Director – Sidney Lumet, Screenplay – Walter Bernstein, Based on the Novel by Eugene Burdick & Harvey Wheeler, Producers – Sidney Lumet & Max E. Youngstein, Photography (b&w) – Gerald Hirschfeld, Special Effects – Storyboard Inc, Art Direction – Albert Brenner. Production Company – Max E. Youngstein-Sidney Lumet Productions
Henry Fonda (The President), Larry Hagman (Buck), Frank Overton (General Bogan), Walter Matthau (Professor Goeteschele), Dan O’Herlihy (General Black), Fritz Weaver (Colonel Casclo), Edward Binns (Colonel Grady), William Hansen (Secretary Swenson), Nancy Berg (Mrs Wolfe)
A nuclear strike alert is called on Russia when an unidentified flying object is detected over US airspace. This is found to merely be a plane gone off course and the strike is called down. However, one bomber squadron cannot be contacted due to Russian radio interference and it proceeds beyond fail-safe limits. The President contacts the Russians who drop the radio interference to allow them to make contact. The flight commander ignores the communique, believing this to be an enemy tactic. An adviser urges the President to use this as an opportunity to deal with the Communist threat for good. Instead, the President gives the Russians the information necessary to shoot the squadron down. However, one of the planes gets through and drops an atomic bomb on Moscow. The President is left with the only option of having to allow the Russians to drop a bomb on New York City in return.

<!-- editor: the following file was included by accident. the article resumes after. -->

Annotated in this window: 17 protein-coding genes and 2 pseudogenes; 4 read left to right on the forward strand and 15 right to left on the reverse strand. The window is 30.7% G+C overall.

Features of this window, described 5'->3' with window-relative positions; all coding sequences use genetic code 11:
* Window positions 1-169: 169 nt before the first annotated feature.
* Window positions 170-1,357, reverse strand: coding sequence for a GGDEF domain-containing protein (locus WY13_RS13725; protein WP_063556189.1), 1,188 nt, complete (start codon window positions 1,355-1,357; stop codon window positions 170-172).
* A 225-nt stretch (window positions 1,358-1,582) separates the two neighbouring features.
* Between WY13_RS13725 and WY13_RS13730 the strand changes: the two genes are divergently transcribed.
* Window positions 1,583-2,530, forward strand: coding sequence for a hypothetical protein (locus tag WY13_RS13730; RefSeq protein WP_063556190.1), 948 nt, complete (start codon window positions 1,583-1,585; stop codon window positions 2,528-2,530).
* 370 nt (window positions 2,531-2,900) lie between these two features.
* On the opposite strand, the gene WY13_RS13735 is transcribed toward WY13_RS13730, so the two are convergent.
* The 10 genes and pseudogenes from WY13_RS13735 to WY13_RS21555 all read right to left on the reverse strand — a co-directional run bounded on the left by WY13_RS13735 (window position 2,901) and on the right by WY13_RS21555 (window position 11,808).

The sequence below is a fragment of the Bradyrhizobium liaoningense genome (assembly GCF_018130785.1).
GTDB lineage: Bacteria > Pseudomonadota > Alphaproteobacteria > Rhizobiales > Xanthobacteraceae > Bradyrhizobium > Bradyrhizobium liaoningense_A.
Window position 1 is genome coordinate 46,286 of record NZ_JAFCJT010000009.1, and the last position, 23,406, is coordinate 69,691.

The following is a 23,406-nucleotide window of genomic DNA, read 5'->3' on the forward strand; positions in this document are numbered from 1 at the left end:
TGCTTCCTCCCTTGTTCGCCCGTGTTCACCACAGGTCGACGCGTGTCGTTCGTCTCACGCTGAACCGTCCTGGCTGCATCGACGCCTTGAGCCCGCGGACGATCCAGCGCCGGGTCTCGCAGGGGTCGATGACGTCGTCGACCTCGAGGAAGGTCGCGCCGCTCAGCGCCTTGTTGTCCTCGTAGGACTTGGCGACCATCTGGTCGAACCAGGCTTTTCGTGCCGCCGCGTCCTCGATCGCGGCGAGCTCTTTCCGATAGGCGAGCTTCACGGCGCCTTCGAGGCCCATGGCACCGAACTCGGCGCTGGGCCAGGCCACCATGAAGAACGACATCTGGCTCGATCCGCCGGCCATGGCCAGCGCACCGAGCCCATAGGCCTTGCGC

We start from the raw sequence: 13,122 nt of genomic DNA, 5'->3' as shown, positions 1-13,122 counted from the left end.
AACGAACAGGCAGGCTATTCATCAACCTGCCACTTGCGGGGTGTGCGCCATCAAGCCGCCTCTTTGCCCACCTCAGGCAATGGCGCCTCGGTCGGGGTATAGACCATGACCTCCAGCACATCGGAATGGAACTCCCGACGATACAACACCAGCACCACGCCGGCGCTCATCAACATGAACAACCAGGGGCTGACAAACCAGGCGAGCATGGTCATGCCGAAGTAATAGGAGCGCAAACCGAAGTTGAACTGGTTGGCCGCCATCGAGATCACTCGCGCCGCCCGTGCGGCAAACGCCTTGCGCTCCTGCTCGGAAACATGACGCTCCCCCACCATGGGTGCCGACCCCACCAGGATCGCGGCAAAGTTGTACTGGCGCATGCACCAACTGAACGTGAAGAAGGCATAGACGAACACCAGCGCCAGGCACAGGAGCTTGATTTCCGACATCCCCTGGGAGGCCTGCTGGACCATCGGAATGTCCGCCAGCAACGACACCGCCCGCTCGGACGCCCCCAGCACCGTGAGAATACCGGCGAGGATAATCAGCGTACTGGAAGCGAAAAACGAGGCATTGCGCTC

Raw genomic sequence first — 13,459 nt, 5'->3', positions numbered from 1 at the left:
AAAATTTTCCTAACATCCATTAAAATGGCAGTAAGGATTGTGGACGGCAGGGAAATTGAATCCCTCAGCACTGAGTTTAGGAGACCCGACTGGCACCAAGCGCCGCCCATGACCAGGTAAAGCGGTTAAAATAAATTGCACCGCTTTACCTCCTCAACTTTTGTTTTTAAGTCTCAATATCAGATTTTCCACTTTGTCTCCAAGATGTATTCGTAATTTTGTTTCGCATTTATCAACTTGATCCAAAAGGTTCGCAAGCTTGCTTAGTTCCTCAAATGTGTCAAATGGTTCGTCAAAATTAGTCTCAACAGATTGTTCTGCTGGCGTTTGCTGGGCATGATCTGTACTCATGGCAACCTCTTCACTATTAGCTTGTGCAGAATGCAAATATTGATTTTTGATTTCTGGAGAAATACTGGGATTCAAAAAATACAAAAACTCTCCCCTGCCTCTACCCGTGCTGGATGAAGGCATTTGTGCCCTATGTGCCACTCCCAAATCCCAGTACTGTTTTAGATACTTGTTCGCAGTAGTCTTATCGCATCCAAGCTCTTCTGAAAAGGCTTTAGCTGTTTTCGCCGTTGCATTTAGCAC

Almost all science-fiction to emerge out of the 1950s in one way or another has the spectre of nuclear war and the A-bomb hanging over it – at the very least comes informed by the stark tensions of the Cold War. The 1950s masked these fears in allegories of monsters revived by atomic radiation going amok but ultimately being vanquished by the forces of law and order, or else survivalist tales where a white man and a woman would optimistically set forth to repopulate the world anew. In the 1960s, the Cold War intensified and correspondingly the science-fiction films of the period beginning with On the Beach (1959) developed a stark tension. There came the sense that now all earlier assurances had been shot out – for in 1962 with The Cuban Missile Crisis, the USA suddenly had to confront the possibility that such a nuclear war was no longer a looming but unspecified fear but an imminent possibility. The films of the 1960s dealing with nuclear war, which include On the Beach, Fail-Safe, Stanley Kubrick’s classic Dr Strangelove or, How I Learned to Stop Worrying and Love the Bomb (1964) and the pseudo-documentary The War Game (1965) now all translate this fear from the level of allegory to that of bleak realism.
In Fail-Safe, director Sidney Lumet creates an incredibly stark tension, evoking a genuine sense of what it must have been like during the Cuban Missile Crisis with the seconds ticking away in dread as the sweat drips on character’s foreheads. Lumet stages the film in terms of a series of dramatic peaks – each scene begins on a faint hope, tensions build to frightening confrontations and then each is crushed with nightmarish succession. Like Dr Strangelove, Fail-Safe is confined to only three sets. Sidney Lumet creates an enormous tension out of a bare minimalism – the most starkly effective scenes occur in the Presidential conference room, which Lumet strips to a single stage consisting of two men, a bare room, a table and a telephone.